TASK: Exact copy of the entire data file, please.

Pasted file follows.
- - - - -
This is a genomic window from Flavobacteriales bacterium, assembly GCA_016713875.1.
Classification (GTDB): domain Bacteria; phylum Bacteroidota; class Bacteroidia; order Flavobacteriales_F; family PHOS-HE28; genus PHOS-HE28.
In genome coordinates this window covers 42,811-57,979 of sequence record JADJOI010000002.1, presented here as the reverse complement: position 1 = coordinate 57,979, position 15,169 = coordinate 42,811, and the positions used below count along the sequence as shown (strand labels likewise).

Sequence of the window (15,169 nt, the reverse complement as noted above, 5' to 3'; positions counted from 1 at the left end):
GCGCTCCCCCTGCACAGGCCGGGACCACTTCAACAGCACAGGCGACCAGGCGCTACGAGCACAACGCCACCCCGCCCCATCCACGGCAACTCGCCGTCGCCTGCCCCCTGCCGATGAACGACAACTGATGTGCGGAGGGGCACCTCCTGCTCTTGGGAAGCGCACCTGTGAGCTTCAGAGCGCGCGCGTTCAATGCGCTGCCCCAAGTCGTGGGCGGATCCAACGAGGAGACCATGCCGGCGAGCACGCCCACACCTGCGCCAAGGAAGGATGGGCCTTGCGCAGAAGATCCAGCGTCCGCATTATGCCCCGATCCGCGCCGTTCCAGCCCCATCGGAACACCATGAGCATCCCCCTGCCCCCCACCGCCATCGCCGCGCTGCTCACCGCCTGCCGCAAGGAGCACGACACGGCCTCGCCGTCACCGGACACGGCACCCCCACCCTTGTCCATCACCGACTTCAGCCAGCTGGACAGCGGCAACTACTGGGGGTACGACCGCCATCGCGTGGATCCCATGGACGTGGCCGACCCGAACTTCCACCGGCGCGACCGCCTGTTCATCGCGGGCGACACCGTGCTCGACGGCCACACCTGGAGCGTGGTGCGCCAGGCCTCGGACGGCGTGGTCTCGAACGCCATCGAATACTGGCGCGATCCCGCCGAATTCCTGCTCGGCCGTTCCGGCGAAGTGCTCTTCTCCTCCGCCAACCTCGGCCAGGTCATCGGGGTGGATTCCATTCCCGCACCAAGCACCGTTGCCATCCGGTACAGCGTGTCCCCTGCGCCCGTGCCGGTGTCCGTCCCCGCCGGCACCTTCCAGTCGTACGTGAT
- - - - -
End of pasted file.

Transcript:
This is a genomic window from Flavobacteriales bacterium, assembly GCA_016713875.1.
Classification (GTDB): domain Bacteria; phylum Bacteroidota; class Bacteroidia; order Flavobacteriales_F; family PHOS-HE28; genus PHOS-HE28.
In genome coordinates this window covers 42,811-57,979 of sequence record JADJOI010000002.1, presented here as the reverse complement: position 1 = coordinate 57,979, position 15,169 = coordinate 42,811, and the positions used below count along the sequence as shown (strand labels likewise).

Sequence of the window (15,169 nt, the reverse complement as noted above, 5' to 3'; positions counted from 1 at the left end):
GCGCTCCCCCTGCACAGGCCGGGACCACTTCAACAGCACAGGCGACCAGGCGCTACGAGCACAACGCCACCCCGCCCCATCCACGGCAACTCGCCGTCGCCTGCCCCCTGCCGATGAACGACAACTGATGTGCGGAGGGGCACCTCCTGCTCTTGGGAAGCGCACCTGTGAGCTTCAGAGCGCGCGCGTTCAATGCGCTGCCCCAAGTCGTGGGCGGATCCAACGAGGAGACCATGCCGGCGAGCACGCCCACACCTGCGCCAAGGAAGGATGGGCCTTGCGCAGAAGATCCAGCGTCCGCATTATGCCCCGATCCGCGCCGTTCCAGCCCCATCGGAACACCATGAGCATCCCCCTGCCCCCCACCGCCATCGCCGCGCTGCTCACCGCCTGCCGCAAGGAGCACGACACGGCCTCGCCGTCACCGGACACGGCACCCCCACCCTTGTCCATCACCGACTTCAGCCAGCTGGACAGCGGCAACTACTGGGGGTACGACCGCCATCGCGTGGATCCCATGGACGTGGCCGACCCGAACTTCCACCGGCGCGACCGCCTGTTCATCGCGGGCGACACCGTGCTCGACGGCCACACCTGGAGCGTGGTGCGCCAGGCCTCGGACGGCGTGGTCTCGAACGCCATCGAATACTGGCGCGATCCCGCCGAATTCCTGCTCGGCCGTTCCGGCGAAGTGCTCTTCTCCTCCGCCAACCTCGGCCAGGTCATCGGGGTGGATTCCATTCCCGCACCAAGCACCGTTGCCATCCGGTACAGCGTGTCCCCTGCGCCCGTGCCGGTGTCCGTCCCCGCCGGCACCTTCCAGTCGTACGTGAT